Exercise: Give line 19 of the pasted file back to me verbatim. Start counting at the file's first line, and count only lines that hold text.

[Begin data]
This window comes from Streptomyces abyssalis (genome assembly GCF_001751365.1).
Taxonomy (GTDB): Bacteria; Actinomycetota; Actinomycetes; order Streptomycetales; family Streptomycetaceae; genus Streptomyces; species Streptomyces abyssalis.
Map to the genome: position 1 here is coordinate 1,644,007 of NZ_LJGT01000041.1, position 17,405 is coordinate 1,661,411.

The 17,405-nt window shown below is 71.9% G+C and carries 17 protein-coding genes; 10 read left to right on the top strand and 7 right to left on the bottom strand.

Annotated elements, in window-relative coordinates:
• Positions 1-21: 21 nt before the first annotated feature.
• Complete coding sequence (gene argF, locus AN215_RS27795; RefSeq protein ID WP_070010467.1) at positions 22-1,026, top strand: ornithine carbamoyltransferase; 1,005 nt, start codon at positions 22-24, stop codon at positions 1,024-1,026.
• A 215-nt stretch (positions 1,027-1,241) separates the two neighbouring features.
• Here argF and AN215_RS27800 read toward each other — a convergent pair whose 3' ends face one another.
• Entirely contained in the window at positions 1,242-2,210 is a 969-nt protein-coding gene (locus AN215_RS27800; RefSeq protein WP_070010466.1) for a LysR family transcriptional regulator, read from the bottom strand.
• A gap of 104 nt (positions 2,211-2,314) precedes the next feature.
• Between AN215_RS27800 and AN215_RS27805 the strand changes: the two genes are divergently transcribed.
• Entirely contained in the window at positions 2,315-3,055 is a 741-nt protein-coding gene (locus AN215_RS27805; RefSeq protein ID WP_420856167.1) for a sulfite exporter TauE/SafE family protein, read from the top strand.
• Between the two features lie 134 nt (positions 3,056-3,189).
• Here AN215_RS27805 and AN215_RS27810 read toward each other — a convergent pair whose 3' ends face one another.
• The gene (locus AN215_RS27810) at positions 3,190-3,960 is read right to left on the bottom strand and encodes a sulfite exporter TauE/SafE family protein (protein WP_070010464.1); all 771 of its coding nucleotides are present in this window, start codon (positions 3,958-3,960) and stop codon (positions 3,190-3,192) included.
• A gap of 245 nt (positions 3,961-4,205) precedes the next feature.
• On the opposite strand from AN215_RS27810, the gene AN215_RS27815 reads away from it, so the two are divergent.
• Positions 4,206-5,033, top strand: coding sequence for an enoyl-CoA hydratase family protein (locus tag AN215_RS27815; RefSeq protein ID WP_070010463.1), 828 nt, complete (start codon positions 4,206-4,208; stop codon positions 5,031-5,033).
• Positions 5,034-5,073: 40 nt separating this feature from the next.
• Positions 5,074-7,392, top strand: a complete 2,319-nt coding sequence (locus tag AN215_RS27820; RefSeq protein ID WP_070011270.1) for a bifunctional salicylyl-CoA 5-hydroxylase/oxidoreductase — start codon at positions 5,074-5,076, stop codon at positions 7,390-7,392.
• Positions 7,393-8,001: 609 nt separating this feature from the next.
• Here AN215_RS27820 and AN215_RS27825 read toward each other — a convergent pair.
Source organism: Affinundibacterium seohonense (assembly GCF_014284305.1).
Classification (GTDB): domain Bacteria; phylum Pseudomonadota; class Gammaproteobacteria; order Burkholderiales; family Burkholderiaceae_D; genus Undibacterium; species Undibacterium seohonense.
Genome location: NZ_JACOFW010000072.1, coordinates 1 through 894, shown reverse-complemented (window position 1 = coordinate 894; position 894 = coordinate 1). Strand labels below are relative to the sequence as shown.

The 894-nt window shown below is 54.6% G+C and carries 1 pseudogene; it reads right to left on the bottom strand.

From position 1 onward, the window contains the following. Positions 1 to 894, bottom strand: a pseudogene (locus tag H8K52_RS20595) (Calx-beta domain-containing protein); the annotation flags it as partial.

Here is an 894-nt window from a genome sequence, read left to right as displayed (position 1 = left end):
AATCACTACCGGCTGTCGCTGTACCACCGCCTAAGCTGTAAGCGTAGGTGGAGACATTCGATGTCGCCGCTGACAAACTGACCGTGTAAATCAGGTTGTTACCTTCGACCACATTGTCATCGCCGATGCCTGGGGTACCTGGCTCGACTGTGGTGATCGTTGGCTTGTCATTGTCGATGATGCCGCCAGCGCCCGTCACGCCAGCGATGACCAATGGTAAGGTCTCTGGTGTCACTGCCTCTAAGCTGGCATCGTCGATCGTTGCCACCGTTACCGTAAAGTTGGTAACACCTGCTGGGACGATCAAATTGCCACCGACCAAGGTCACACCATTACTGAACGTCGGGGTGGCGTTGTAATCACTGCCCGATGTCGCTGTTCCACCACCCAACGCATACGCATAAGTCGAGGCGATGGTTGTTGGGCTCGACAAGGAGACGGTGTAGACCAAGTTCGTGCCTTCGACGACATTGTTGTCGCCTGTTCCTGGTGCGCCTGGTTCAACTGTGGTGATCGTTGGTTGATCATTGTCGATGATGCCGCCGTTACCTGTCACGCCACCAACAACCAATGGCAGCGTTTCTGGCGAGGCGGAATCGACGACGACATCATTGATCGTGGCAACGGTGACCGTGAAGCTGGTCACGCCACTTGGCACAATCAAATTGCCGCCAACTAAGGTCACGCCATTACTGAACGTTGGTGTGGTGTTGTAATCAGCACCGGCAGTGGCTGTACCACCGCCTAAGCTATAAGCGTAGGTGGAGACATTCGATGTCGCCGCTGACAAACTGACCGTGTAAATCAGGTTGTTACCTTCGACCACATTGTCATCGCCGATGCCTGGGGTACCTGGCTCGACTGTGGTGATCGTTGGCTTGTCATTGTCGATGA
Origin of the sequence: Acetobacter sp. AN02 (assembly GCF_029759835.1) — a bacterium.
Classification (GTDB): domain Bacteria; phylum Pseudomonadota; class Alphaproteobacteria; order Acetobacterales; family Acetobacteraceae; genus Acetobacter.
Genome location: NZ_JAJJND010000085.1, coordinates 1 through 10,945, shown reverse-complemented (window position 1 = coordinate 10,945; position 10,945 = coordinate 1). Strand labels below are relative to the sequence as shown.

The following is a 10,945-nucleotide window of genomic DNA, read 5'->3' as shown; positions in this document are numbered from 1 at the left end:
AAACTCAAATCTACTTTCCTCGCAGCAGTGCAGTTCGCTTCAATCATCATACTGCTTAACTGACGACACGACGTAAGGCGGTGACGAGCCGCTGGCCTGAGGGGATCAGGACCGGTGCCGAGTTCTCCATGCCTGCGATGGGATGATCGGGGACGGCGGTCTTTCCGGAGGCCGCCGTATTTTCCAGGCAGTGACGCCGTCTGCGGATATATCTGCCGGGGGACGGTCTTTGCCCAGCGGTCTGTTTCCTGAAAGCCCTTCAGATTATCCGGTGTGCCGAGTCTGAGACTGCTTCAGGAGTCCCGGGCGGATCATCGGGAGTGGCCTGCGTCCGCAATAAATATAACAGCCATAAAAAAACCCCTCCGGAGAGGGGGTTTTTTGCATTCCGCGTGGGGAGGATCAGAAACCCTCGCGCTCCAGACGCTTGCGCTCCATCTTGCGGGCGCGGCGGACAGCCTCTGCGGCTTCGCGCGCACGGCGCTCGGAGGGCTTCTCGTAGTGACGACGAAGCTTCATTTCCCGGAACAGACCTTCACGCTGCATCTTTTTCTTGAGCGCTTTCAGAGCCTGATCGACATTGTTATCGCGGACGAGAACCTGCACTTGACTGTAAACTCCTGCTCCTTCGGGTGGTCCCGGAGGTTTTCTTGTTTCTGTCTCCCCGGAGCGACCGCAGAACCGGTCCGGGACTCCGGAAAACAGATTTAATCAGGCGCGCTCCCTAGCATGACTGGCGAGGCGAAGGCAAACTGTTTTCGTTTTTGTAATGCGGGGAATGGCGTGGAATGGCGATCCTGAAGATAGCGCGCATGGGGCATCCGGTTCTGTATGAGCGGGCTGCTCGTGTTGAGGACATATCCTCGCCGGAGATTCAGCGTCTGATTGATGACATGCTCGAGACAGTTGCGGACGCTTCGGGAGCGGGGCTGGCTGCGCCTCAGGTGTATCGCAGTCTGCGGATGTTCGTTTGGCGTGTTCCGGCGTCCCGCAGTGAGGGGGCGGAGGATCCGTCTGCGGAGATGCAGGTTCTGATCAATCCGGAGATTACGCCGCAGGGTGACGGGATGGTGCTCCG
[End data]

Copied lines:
• Positions 4,206-5,033, top strand: coding sequence for an enoyl-CoA hydratase family protein (locus tag AN215_RS27815; RefSeq protein ID WP_070010463.1), 828 nt, complete (start codon positions 4,206-4,208; stop codon positions 5,031-5,033).